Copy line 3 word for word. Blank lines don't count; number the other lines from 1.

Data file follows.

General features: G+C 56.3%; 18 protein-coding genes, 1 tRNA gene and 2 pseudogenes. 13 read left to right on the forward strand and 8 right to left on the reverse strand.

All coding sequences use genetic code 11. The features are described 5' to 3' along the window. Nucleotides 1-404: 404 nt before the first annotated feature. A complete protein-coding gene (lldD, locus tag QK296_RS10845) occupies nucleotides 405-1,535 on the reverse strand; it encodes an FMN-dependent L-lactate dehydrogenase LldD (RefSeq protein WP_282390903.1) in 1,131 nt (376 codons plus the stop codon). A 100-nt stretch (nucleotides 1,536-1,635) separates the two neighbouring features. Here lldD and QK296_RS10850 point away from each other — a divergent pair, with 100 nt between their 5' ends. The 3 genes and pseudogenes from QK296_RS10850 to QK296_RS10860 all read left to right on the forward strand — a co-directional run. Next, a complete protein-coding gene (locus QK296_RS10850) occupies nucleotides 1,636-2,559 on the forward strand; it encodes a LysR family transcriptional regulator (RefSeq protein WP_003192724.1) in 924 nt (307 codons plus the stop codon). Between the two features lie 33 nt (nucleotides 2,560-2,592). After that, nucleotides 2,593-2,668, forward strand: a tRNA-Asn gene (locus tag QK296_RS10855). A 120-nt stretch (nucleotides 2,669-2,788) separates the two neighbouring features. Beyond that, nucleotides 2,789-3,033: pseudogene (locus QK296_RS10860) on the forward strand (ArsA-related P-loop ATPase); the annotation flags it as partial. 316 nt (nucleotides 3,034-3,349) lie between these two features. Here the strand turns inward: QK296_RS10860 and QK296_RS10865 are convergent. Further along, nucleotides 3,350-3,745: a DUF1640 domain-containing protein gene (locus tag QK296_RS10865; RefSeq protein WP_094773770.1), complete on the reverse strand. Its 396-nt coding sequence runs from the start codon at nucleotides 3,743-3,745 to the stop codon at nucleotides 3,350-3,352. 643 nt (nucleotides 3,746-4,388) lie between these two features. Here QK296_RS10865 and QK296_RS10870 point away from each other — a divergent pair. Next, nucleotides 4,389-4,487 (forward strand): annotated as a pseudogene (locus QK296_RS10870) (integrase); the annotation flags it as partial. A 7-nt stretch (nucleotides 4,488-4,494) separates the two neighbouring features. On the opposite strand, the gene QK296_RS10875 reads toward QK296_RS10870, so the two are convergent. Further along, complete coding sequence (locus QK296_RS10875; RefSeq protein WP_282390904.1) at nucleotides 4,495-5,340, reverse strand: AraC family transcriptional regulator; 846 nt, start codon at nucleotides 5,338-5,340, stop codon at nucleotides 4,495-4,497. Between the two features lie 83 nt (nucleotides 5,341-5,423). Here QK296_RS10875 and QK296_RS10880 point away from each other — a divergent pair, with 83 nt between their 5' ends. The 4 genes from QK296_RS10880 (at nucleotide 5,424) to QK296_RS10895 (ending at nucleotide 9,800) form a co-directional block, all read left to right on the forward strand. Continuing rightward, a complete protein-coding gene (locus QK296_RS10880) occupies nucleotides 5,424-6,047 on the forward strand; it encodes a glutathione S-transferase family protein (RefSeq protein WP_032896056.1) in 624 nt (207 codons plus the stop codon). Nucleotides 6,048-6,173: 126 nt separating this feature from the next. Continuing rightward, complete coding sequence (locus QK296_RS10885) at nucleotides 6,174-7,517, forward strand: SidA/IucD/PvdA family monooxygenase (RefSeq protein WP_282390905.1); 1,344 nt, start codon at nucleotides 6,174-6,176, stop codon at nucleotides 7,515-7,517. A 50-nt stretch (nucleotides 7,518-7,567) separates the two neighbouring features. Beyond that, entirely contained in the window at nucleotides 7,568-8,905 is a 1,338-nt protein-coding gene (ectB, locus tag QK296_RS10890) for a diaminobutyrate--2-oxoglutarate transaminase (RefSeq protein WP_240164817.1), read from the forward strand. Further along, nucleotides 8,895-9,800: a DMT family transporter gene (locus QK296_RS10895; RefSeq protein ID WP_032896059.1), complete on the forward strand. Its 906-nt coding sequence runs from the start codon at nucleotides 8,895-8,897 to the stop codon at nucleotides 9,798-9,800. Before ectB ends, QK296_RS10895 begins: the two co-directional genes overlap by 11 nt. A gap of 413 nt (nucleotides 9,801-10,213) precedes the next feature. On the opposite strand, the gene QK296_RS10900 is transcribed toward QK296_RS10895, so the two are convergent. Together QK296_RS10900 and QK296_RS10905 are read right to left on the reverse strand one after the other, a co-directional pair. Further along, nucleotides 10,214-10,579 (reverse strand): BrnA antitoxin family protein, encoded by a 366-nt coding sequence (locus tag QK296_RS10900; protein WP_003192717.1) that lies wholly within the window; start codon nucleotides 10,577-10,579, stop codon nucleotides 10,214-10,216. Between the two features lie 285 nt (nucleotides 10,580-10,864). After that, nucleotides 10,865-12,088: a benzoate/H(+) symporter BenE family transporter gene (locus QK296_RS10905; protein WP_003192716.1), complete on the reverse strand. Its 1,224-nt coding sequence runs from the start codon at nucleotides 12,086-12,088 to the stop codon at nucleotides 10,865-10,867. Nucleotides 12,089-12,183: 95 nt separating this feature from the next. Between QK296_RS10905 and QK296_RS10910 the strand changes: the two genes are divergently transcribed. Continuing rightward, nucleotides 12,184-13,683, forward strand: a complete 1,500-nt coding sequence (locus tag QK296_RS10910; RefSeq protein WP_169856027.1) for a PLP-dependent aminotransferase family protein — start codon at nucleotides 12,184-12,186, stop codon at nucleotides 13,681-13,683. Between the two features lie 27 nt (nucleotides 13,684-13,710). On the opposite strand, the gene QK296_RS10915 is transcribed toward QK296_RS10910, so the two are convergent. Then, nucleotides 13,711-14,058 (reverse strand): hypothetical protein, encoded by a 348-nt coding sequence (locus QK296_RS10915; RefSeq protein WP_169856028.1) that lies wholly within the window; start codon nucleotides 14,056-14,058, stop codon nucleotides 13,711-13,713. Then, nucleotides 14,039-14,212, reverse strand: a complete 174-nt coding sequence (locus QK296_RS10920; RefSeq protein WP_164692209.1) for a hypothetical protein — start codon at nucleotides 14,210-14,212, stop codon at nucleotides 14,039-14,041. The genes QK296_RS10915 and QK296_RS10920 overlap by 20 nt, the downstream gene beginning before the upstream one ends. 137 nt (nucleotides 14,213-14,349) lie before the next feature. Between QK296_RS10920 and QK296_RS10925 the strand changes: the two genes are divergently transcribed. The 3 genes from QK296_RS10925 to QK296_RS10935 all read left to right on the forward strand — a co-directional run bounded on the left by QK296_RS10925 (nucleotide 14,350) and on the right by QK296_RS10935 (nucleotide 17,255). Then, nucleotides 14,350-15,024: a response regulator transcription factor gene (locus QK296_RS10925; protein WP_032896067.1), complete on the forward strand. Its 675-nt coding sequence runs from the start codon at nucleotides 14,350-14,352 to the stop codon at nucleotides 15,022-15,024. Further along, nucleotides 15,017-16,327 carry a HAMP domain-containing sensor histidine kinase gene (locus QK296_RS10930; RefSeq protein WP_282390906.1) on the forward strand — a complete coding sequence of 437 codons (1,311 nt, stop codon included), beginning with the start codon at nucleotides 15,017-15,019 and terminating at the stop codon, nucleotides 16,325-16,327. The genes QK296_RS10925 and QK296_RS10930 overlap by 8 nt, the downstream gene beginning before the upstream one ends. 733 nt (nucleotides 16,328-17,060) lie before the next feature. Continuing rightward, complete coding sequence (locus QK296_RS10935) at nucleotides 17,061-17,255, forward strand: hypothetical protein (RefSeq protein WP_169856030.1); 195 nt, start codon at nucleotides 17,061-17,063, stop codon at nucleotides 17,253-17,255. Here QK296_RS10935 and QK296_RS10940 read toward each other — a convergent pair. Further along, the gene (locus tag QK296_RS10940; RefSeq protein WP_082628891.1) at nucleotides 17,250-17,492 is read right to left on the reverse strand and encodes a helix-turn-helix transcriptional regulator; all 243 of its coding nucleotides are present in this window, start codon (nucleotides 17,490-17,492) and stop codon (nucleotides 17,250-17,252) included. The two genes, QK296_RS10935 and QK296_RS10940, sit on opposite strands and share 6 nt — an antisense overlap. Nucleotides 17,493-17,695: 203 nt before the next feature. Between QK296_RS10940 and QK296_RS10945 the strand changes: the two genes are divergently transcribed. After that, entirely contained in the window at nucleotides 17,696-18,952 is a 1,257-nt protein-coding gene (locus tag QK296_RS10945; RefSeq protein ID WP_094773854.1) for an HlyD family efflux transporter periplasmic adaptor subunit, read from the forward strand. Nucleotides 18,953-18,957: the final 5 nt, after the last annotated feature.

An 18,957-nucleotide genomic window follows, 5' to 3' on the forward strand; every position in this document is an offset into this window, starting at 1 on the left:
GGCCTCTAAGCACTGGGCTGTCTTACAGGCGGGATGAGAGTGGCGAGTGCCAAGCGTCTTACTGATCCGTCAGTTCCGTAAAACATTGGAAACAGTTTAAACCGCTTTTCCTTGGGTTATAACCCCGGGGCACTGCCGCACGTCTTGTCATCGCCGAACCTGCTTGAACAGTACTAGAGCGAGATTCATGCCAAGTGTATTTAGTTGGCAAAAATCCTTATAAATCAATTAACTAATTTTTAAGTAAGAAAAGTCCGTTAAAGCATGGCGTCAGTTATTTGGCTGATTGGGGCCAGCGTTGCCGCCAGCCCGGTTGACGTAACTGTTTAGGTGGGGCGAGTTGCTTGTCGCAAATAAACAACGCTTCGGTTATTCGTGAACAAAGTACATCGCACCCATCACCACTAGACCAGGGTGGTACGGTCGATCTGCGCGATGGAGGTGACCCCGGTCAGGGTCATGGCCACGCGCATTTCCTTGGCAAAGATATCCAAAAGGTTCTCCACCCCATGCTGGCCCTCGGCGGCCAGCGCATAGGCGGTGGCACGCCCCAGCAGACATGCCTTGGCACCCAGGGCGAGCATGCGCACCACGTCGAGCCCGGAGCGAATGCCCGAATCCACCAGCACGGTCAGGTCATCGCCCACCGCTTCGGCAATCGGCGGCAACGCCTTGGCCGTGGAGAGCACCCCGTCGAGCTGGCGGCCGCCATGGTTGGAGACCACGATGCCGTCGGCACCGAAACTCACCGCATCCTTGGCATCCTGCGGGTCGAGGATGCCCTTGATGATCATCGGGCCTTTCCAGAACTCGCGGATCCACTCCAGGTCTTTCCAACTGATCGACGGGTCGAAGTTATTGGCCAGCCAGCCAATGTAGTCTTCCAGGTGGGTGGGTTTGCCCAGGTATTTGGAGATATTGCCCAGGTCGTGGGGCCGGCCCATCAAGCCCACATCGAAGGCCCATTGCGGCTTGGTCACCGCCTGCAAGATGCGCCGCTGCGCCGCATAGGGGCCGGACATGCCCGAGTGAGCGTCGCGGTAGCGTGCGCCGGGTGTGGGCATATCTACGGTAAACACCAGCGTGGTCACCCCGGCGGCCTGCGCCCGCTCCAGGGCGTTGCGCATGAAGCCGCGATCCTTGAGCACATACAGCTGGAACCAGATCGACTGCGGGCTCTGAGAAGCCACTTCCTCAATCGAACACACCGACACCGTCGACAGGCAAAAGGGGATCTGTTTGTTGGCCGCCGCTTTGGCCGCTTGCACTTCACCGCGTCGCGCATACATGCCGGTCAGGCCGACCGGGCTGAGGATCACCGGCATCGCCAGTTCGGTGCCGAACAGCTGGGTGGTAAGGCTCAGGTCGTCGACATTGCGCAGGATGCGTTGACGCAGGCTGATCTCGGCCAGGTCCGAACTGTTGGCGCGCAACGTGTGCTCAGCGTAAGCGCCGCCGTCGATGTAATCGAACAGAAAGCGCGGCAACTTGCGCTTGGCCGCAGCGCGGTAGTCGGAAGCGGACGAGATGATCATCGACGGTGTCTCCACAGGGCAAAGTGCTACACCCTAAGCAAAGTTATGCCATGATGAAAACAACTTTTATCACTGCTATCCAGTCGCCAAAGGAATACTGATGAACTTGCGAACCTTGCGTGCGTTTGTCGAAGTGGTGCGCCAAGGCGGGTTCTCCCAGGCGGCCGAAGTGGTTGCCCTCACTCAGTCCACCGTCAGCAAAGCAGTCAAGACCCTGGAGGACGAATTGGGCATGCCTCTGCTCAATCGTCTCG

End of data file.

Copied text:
An 18,957-nucleotide genomic window follows, 5' to 3' on the forward strand; every position in this document is an offset into this window, starting at 1 on the left: